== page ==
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RUSH: Once again, ESPN remains obsessed with me. Last night on Pardon the Interruption, with Tony Kornheiser and Michael Wilbon.

WILBON: Rush Limbaugh reportedly said Friday night that the NFL ‘too often looks like a game between the Crips and the Bloods without any weapons,’ close quote. Tony, what do you think of that?

KORNHEISER: I’ve said it before. This is blatant race baiting. He has done this before.

WILBON: That’s bigoted!

RUSH: (Laughing.) Once again, they didn’t hear it. Rush Limbaugh ‘reportedly said Friday night.’ No, I said it during the day on Friday, but it was among comments that went on for at least two segments, maybe 20 minutes total, and here’s a little excerpt of those additional comments that I made that these two bigots either didn’t hear or don’t know about and are not interested in learning about.

RUSH ARCHIVE: [A] lot of people have theories on this. I’ve heard this uniform black business has roots in gang culture, but I think this is also rooted in you don’t diss me, you don’t disrespect me, and disrespect can occur with just the wrong glance. There’s a hypersensitivity to it, but it’s not just black players who are engaging in this kind of behavior. I think it’s a just general decline in class, and you can’t leave out the television aspect of this. It gets you on TV, gets you on the highlight reel. There are many, many factors in it. There’s no question and it’s only going to keep getting worse.

RUSH: I was discussing, as you people heard, an overall lack of class that seems to be affecting the National Football League, and it seems to be happening more and more. We just had the tenth Cincinnati Bengal arrested yesterday since the season began! We’ve had players stomping on each other’s faces. We’ve had kicks to the groin, and all of these things have (interruption). What? I’m not baiting anybody. I’m telling you what I’ve seen — and each one of these actions has carried a meaningful penalty that has harmed the team in the quest for victory and so forth. All this head butting going on out there! Somebody said, ‘Well, you know, Rush, why are you picking on the NFL? I mean, it’s worse than the NBA. You remember what happened up there at Detroit at the Palace of Auburn Hills and so forth.’ I think there’s an explanation for this.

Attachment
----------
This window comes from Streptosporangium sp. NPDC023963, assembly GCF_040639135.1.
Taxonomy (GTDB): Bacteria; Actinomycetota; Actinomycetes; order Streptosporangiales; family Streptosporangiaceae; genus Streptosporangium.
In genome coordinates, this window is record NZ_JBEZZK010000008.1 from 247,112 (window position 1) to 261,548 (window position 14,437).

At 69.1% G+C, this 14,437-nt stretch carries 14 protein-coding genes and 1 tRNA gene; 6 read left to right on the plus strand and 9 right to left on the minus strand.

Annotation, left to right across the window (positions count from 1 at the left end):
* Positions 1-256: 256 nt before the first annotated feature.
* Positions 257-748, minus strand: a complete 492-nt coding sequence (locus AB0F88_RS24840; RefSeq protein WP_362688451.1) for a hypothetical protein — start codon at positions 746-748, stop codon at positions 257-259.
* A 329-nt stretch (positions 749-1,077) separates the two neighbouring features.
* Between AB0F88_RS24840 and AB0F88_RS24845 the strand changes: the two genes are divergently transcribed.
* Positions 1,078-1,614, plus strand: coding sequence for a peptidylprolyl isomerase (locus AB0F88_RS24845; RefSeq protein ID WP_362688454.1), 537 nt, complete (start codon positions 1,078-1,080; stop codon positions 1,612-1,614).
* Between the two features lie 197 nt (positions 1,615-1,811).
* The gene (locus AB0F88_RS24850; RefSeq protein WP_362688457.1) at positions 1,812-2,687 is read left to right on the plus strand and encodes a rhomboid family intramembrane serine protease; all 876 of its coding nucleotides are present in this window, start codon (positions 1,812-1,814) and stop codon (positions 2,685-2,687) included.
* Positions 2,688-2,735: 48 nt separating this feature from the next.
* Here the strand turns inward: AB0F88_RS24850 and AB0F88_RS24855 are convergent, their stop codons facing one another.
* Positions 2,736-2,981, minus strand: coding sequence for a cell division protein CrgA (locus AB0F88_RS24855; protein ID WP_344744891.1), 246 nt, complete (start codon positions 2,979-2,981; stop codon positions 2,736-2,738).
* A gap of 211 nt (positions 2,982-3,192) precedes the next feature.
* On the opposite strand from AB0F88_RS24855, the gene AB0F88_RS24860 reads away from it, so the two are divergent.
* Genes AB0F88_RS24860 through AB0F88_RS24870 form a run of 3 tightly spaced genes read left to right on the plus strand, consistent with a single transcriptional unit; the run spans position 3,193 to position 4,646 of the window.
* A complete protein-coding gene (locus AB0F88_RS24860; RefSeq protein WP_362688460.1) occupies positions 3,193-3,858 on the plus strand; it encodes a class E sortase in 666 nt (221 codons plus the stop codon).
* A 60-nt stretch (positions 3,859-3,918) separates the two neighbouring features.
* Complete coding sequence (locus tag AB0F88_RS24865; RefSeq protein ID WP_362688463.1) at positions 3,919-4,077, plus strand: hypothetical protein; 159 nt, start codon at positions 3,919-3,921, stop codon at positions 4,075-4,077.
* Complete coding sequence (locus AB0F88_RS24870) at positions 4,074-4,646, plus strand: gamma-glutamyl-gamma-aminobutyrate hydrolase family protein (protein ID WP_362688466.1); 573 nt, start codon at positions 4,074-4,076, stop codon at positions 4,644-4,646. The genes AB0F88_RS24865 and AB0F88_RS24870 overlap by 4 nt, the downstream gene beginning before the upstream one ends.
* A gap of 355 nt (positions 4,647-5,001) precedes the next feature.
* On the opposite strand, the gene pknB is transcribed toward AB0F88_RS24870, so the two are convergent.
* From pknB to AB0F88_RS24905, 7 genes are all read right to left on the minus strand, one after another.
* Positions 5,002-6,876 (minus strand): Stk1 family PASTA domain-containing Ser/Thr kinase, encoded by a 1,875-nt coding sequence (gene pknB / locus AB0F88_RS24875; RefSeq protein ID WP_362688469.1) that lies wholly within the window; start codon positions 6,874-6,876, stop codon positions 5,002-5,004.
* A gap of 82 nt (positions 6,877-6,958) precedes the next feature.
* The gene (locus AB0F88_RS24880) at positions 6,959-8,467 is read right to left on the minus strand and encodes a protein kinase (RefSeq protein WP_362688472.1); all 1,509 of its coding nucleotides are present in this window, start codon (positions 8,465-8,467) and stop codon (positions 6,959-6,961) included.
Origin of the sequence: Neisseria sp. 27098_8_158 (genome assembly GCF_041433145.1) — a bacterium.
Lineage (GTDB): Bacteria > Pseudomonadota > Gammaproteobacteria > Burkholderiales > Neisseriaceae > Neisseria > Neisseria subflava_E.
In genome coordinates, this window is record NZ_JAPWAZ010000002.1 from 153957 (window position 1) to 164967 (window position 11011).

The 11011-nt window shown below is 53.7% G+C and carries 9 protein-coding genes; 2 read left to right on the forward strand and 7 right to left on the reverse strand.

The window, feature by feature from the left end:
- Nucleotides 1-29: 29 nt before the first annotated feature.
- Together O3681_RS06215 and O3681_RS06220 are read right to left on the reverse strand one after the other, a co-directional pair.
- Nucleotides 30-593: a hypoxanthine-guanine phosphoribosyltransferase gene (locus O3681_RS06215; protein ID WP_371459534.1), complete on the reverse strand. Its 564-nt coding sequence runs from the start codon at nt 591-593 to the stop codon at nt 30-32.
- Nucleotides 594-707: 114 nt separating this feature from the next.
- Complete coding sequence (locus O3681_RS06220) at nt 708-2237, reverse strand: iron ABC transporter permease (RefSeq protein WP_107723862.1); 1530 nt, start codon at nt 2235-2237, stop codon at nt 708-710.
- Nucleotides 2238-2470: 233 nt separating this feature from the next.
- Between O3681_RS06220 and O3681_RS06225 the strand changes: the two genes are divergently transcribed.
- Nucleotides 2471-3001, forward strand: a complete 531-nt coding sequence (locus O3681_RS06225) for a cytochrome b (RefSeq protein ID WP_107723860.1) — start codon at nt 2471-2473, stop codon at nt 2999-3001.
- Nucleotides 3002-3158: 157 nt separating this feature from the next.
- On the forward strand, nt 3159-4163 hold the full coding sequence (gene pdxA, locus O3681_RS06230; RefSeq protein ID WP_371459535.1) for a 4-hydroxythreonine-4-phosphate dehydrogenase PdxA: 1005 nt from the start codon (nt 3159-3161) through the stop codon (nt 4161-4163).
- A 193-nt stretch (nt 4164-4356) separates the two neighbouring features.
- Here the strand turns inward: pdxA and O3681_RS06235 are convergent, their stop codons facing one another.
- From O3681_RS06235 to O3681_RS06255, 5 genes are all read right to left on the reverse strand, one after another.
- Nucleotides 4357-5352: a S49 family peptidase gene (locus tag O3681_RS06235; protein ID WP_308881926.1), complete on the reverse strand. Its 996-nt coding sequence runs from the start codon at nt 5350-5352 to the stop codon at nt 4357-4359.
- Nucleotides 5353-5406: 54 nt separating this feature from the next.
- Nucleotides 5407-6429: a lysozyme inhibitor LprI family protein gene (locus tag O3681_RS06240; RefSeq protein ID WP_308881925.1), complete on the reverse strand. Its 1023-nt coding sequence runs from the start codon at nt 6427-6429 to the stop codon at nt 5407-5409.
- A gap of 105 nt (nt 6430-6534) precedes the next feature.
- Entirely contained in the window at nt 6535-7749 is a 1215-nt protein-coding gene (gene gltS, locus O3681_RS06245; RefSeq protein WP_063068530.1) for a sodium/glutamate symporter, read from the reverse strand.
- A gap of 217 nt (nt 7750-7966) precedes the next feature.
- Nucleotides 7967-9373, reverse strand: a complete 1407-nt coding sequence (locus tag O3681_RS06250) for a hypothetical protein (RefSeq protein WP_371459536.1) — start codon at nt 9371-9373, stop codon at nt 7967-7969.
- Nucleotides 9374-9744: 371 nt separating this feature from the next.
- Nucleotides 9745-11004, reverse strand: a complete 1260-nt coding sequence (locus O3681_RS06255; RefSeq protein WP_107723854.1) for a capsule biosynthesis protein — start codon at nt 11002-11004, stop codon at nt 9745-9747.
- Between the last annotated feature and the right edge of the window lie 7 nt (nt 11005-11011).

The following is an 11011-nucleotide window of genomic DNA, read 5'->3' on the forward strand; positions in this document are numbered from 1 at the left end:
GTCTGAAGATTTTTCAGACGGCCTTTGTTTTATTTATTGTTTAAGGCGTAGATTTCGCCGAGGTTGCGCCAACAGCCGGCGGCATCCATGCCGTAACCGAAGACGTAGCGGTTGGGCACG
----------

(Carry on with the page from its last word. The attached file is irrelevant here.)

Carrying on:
Football already is a rough and tough and violent game, and the impression that people have of the people that play it is they’re rough, tough, really tough guys. They imagine these guys are acting that way at home and they imagine that you’ve gotta be of a certain mind-set. So these kinds of things are not all that unexpected in football because it is rough and tough. It is violent, and it is mano-a-mano. It’s brutal. You guys have no concept of it. Television does not do justice to the brutality of this game when it’s played legally, as the rules indicate. So I think there’s less of a shock when these kind of emotions boil over into this kind of behavior that we were discussing last week, whereas in basketball, where there are no pads, it’s a heavy contact game now. It used not to be. It’s heavy, heavy contact game, but no pads. It’s not supposed to be contact. It’s a game about brutal use of force to dominate the opponent as football is, and so it seems to stand out more so in basketball.

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